LABOR RISES TO SUPPORT GRAY MAYORAL EFFORT: "This mayor has been a divider," said Vince Gray, "but tonight he's united us to throw him out of here!" Cheers erupted from the crowd of labor supporters gathered atop the downtown DC IBEW headquarters at last night's Labor for Gray fundraiser and reception. "I don't even think we've had a mayor in the District of Columbia," said IBEW Local 26 Business Manager Chuck Graham, welcoming the crowd on behalf of IBEW President Ed Hill. "Just 49 days until we liberate the nation's capital," vowed Metro Council President Jos Williams. ""Labor and its allies are on the march!" Gray excoriated Mayor Fenty for his "disrespect for the city's working people" and promised "not just an open door for labor but I'll come to you if it's more convenient." Added Councilman Phil Mendelson, "We desperately need a change and I support Vince because he gets it." Gray also pledged that "my first act will be to re-establish the Labor Management Partnership Council," the innovative and nationally-recognized forum that hasn't met since Fenty took office and was a way for public sector labor and management to come together to perform more efficiently, save taxpayer dollars, and boost morale of public sector workers. The Metro Council organized the fundraiser, which was hosted by the IBEW and catered by Avalon, an HERE 25-represented fully unionized top-flight catering firm. An album of downloadable reception photos will be available online later today and the full schedule of labor-to-labor Gray activities will be posted on the Council's calendar. - story/photos by Chris Garlock
FORMER BALTIMORE SUN WORKERS GET NEW OUTLET: “Looking for work is more dispiriting even than dating,” writes John E. McIntyre. “You put yourself forward to be judged, and you are not only found wanting but often simply ignored.” McIntyre, former chief copy editor at the Baltimore Sun, was one of 60 people – including a third of the newsroom staff – abruptly laid off in the spring of 2009. Now the stories and memories of McIntyre and his former colleagues at the Sun – members of Newspaper Guild Local 32035 -- are available online at Telling Our Stories: The Days of the Baltimore Sun. The website grew from a fellowship project conceived and funded by the Writers Guild of America, East Foundation, which has a mission of perpetuating the art and craft of storytelling. “Like other WGAE Foundation projects, this one gave the laid-off Sun employees an opportunity to process a difficult experience through creative work,” says the website. The Sun workers' creativity is on view in sections that mirror a traditional newspaper’s format, including Metro – where Tyeesha Dixon writes about “My dream job cut short” – and Business, where Charles Weiss describes “Death by a thousand cuts.” There’s also an arts section with photos, comics and even a sports section. The site has attracted the support and interest of notables like director Barry Levinson, a Baltimore native, The Wire producer David Simon (a former Sun reporter) and television critic David Bianculli. “For years we had a wonderful community of writers on The Sun’s pages and managed to host a lively and diverse paper that really did, I think, play a meaningful role in the public life of the region” writes Franz Schneiderman a former editor. Now, through this site, they still can. - Lizet Ramirez, Union Summer intern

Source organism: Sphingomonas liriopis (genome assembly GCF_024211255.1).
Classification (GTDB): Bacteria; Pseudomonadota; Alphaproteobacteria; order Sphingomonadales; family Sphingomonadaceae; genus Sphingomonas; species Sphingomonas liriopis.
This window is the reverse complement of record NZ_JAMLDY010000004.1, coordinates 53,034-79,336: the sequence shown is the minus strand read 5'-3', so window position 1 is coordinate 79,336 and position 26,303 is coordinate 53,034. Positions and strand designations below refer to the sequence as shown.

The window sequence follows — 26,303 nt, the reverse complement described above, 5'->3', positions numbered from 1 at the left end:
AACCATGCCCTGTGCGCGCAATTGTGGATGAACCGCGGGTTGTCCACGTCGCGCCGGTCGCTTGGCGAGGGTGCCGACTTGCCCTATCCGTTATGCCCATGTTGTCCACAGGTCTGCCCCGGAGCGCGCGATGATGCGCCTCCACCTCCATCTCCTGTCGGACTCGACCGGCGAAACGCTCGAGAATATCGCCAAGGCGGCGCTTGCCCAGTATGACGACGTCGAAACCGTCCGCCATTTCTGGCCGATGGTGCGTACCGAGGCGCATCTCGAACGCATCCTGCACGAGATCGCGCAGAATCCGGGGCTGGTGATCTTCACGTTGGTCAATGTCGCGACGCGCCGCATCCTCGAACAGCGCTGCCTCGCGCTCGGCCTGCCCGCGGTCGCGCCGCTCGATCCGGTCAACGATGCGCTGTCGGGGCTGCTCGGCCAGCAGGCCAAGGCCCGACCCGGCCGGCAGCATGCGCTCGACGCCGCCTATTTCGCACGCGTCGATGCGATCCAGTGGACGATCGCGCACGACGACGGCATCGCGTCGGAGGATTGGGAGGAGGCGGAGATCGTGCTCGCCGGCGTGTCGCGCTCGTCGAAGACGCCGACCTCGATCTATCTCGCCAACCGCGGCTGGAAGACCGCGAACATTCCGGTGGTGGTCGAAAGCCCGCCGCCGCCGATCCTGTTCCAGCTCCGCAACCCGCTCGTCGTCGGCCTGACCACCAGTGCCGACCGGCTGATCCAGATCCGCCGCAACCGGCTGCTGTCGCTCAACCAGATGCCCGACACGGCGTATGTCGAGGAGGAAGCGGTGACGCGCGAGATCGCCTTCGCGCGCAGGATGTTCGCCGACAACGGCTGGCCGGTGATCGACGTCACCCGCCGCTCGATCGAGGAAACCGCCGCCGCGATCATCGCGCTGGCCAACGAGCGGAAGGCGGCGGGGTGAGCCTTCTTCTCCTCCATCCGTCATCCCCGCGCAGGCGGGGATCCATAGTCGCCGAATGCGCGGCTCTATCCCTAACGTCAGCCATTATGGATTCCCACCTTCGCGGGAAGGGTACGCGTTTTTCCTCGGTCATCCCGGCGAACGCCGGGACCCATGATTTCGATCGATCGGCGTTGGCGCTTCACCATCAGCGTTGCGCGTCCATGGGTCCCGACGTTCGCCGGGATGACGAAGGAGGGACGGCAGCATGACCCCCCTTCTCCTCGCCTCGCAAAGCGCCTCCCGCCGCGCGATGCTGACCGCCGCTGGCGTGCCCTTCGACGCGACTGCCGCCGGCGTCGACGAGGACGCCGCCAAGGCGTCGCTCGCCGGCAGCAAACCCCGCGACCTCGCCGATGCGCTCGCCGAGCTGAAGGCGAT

TODAY'S LABOR HISTORY: Women shoemakers in Lynn, Mass. create Daughters of St. Crispin, demand pay equal to that of men (1869); Harry Bridges is born in Australia. He came to America as a sailor at age 19 and went on to help form and lead the militant International Longshore and Warehouse Union for more than 40 years (1901); A strike by Paterson, N.J. silk workers for an eight-hour day, improved working conditions ends after six months, with the workers’ demands unmet. During the course of the strike, approximately 1,800 strikers were arrested, including Wobblie leaders Big Bill Haywood and Elizabeth Gurley Flynn (1913); Federal troops burn the shantytown (l) built near the U.S. Capitol by thousands of unemployed WWI veterans, camping there to demand a bonus they had been promised but never received (1932); Nine miners are rescued in Sommerset, Pa. after being trapped for 77 hours 240 feet underground in the flooded Quecreek Mine (2002) ; More info & ammo for unionists is available online from Union Communication Services.
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